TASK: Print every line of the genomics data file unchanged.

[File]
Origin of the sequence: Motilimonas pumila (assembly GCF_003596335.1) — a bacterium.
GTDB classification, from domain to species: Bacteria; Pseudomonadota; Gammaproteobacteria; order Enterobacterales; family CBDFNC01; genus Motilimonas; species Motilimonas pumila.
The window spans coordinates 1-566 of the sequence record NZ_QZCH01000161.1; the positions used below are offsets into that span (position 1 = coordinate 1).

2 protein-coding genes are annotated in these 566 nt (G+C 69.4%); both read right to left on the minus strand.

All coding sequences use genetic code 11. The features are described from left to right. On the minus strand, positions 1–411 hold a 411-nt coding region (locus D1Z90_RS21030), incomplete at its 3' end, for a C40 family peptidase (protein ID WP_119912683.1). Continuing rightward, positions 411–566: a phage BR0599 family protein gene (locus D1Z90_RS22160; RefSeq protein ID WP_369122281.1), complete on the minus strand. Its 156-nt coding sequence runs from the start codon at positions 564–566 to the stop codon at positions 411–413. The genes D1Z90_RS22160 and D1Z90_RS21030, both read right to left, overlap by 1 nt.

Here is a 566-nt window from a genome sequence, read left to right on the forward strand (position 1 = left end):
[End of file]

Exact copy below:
Origin of the sequence: Motilimonas pumila (assembly GCF_003596335.1) — a bacterium.
GTDB classification, from domain to species: Bacteria; Pseudomonadota; Gammaproteobacteria; order Enterobacterales; family CBDFNC01; genus Motilimonas; species Motilimonas pumila.
The window spans coordinates 1-566 of the sequence record NZ_QZCH01000161.1; the positions used below are offsets into that span (position 1 = coordinate 1).

2 protein-coding genes are annotated in these 566 nt (G+C 69.4%); both read right to left on the minus strand.

All coding sequences use genetic code 11. The features are described from left to right. On the minus strand, positions 1–411 hold a 411-nt coding region (locus D1Z90_RS21030), incomplete at its 3' end, for a C40 family peptidase (protein ID WP_119912683.1). Continuing rightward, positions 411–566: a phage BR0599 family protein gene (locus D1Z90_RS22160; RefSeq protein ID WP_369122281.1), complete on the minus strand. Its 156-nt coding sequence runs from the start codon at positions 564–566 to the stop codon at positions 411–413. The genes D1Z90_RS22160 and D1Z90_RS21030, both read right to left, overlap by 1 nt.

Here is a 566-nt window from a genome sequence, read left to right on the forward strand (position 1 = left end):